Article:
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“The Occult in Russian and Soviet Culture” is a collection of scholarly articles on exactly that subject, edited by Bernice Glatzer Rosenthal (an expert on Nietzsche's influence on Russia and the Soviet Union). Like most scholarly tomes, it's a hard and somewhat boring read. The quality of the contributions vary. I read a few of them and skimmed the rest. But yes, if you are seriously interested in this rather obscure subject – at least for us outside Russia! – this volume is probably a must. If you're a more general reader, I would rather recommend Andrei Znamenski's “Red Shambhala”, which concentrates on the exciting stuff.
Occultism was popular, to the point of faddish, during Russia's so-called Silver Age, a period in Russian literature and culture which began around 1890 and ended shortly after the Bolshevik revolution. Theosophy, Anthroposophy and Freemasonry were all known in Russia. The Symbolist movement in poetry and theatre was influenced by occultism, including Satanism. Even the Futurists drew from occult sources – apparently, their obsession with cubes comes from Ouspensky! The bizarre ideas of Nikolai Fedorov (also spelled Fyodorov), a kind of messianic-salvific evolutionary materialism, inspired the Cosmists, a group of “materialists” really indebted to esoteric sources such as Theosophy. The Bolsheviks weren't unaffected. The “Nietzschean Marxist” Lunacharsky was prominent within a Bolshevik faction known as God-Builders, which also regrouped the famous writer Gorky, who wanted to abolish death and matter in favour of a purely spiritual-energetic existence.
Some aspects of the occult heritage were suppressed after the October revolution. Many Russian Anthroposophists supported (sic) the Bolshevik revolution, and even worked with Proletkult. Despite this, Anthroposophy was declared illegal. The Communist International condemned Freemasonry, Theosophical works became inaccesible and many esotericists languished in the Gulag. Others were expelled from the country by the Bolsheviks (Berdyaev and Bulgakov comes to mind). Daniel Andreev's “The Rose of the World”, a best-selling occult work during the 1990's, was originally written during the 1950's when the author was in prison for his religious views.
However, other aspects of occultism survived, often in quite subtle ways. For instance, the ideas of Gorky and others about mental telepathy and its power to cause mass hysteria or subliminally influence individuals have certain similarties to the philosophy behind Social Realism, developed by none other than Gorky himself. Soviet adulation of technology as a means to create a paradise on earth, including an obsession with space travel and the abolition of death, has obvious affinities to Federov and the Cosmists. The Lenin cult, including the bizarre mausoleum, are clearly quasi-religious. The cubic shape of the mausoleum is reminescent of Ouspensky's ideas about the Fourth Dimension, the idea of embalming a dead leader evokes ancient Egypt (the source of occult knowledge according to many such groups), and Fedorov makes another guest appearence with his ideas about science literally resurrecting the dead. Several contributors to this volume speculate about similarities between Symbolist view of language and the newspeak of the Soviet era, or between Symbolist theatre and the Moscow show trials! Note also the Stalinist paranoia about “wreckers” and “foreign agents”, and the pop superstition about our orderly existence being threatened by demons, witches and other malevolent forces (often unseen).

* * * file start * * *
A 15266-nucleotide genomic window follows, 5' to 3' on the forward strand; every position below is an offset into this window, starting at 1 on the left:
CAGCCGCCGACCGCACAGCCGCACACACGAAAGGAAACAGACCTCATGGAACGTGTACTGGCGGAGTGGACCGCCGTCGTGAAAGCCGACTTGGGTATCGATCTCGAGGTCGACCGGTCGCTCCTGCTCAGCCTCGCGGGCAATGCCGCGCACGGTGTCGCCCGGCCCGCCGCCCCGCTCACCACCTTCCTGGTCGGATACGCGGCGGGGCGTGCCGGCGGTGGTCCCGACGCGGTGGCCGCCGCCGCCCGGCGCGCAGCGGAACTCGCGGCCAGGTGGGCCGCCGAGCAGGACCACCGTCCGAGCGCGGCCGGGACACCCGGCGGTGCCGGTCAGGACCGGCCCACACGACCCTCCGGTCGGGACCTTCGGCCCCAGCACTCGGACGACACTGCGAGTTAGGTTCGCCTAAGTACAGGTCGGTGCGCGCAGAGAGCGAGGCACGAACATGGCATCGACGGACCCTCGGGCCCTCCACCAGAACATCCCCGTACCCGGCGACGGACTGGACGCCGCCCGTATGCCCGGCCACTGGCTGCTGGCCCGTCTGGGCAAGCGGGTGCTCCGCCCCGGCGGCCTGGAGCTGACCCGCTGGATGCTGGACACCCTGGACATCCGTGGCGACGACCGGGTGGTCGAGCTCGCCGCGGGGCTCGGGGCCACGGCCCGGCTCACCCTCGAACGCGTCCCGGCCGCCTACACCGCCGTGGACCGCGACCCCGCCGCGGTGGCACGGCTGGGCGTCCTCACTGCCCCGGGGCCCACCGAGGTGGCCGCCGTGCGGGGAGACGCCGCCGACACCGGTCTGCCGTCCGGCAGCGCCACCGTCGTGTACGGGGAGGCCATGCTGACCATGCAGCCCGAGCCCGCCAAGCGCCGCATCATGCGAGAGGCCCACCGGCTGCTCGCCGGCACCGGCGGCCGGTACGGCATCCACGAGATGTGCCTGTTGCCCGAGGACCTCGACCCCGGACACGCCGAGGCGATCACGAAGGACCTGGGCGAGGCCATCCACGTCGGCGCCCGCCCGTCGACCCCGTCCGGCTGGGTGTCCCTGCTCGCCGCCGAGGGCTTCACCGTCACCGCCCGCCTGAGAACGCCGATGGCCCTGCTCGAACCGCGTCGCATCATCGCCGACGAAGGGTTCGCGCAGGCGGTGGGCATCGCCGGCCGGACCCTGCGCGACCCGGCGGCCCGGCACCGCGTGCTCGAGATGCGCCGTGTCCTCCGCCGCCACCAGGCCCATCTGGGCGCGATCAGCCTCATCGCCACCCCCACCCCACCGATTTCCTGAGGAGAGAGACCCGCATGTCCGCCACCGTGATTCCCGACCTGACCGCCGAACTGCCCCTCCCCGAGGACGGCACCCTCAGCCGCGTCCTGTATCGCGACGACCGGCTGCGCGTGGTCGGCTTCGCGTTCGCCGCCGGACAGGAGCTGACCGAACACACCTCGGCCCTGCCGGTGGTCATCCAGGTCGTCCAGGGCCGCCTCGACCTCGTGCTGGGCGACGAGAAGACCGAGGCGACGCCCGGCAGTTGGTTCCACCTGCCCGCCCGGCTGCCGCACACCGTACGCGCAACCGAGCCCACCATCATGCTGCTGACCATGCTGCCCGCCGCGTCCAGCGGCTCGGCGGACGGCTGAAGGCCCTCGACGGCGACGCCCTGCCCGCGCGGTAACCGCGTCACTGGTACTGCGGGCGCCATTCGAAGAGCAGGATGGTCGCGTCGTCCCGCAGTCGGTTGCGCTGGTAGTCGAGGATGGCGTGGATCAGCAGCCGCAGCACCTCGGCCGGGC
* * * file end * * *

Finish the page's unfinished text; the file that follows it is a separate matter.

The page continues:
It's somewhere here that the analysis gets somewhat problematic. Yes, one can indeed see parallels between occultism and certain aspects of Soviet ideology and propaganda, but one may likewise point to similarities to Christianity. At bottom, Federov's “philosophy of the common task” is a quasi-Christianity shorn of its supernatural elements, even including a physical resurrection made possible through advanced technology. The idea of “deification” prominent in the Orthodox Church can be distorted by materialists claiming that *they* can deify man and make him a “god” on earth. There are propaganda paintings of Stalin where he is surrounded by a golden aura, almost like an Orthodox saint, and his portrait was born in procession, like the icons of the Orthodox Church.
But even Christianity isn't the end of it. One aspect down-played by the contributors to this volume is the similarity between Soviet worship of technology and *Western* ditto. The notion of Progress (with a capital P) has become the quasi-religion of the entire modern world. What's so special about Soviet dreams to abolish mortality, conquer space and turn men into virtual gods? Indeed, one of the contributors mentions August Comte, the founder of positivism, who also created his own humanistic religion! Comte, of course, was a French 19th century philosopher, not a Soviet propagandist... Finally, I think Arthur Versluis' work “The New Inquisitions” might be of interest to students of this material. Versluis points out that Communism and fascism have similarities to the medieval inquisitions, and that the “ideocratic meme” might be near-perennial. If so, one doesn't need to postulate a subliminal occult influence on, say, the Moscow show trials. They simply enact the same meme, which is independent from both Symbolism and Stalinism.
That being said, I nevertheless believe that “The Occult in Russian and Soviet Culture” is a fine study for advanced students of The Other Russia, and therefore recommend it to the more scholarly part of your private library...